Small and independent craft brewers enjoyed continued growth in the first half of 2014, according to new mid-year data released by the Brewers Association (BA), the brewer’s trade association. American craft beer production volume increased 18 percent during the first half of the year; from January through the end of June 2014, approximately 10.6 million barrels of beer were sold by craft brewers, up from 9.0 million barrels over the first half of 2013.
Now, the 18 percent growth rate is based on updated craft brewer definition and derived from comparable totals from the first half of 2013. But still, compared to recent beer data overall from AC Nielsen indicating virtually no growth in total beer sales in the U.S. expected for this year, the continued craft growth is remarkable.
“The sustained double-digit growth of the craft category shows the solidity of demand for fuller flavored beer in a variety of styles from small and independent American producers,” said Bart Watson, chief economist, Brewers Association. “Craft brewers are providing world-class, innovative products that continue to excite beer lovers and energize the industry.”
As of June 30, 2014, 3,040 breweries were now operating in the U.S., 99 percent of which were small and independent craft breweries. Additionally, there were 1,929 breweries in planning.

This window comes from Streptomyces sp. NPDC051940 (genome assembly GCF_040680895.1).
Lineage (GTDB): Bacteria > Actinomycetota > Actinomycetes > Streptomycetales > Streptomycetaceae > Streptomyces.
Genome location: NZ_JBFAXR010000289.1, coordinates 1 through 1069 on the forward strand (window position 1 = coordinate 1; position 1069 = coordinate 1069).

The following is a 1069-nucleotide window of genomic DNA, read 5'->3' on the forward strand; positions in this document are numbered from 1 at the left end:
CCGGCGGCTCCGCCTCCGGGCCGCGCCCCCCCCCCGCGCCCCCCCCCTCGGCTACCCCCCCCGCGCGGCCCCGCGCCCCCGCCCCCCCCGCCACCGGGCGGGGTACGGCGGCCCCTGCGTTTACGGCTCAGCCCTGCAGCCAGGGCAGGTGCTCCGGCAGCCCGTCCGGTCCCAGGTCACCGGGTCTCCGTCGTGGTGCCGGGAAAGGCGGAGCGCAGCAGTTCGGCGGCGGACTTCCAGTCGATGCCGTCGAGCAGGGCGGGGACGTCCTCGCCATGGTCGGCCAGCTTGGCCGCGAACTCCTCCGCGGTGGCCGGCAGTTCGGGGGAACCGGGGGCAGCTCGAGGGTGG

“Coupled with the continued rise in the number of breweries, the market growth of craft brewers highlights the ongoing localization of beer production in the United States,” said Watson. “More and more, people are enjoying the products from America’s small and independent brewers, making this country a true destination for beer.”
Big brewers continue to maintain a distribution advantage, but the larger craft brewers are continuing to overcome that advantage market to market. There seem to be two models for Big Beer left going forward: one, to buy privately- or individually-owned independents and expand their reach while not tampering with the quality of the beer. Not only AB-InBev has been practicing that method - Belgian brewer Duvel Moortgat now owns NY State’s Ommegang and a majority share of Kansas City’s successful Boulevard Brewing, a brewer whose beers are ubiquitous in that part of the country.
Then there’s a different model, one that depends on creating new beverages based on beer - shandys, canned beer cocktails - and introducing line extensions of well-known brands, mostly in order to hold the line at retail by dominating the shelves. It’s not a method that plays well on-premise, at least so it seems.
Meanwhile, operators have the luxury problem of deciding which beers to feature as more and more brews that appeal to the contemporary beer lover become available. The only question is: how many do we carry?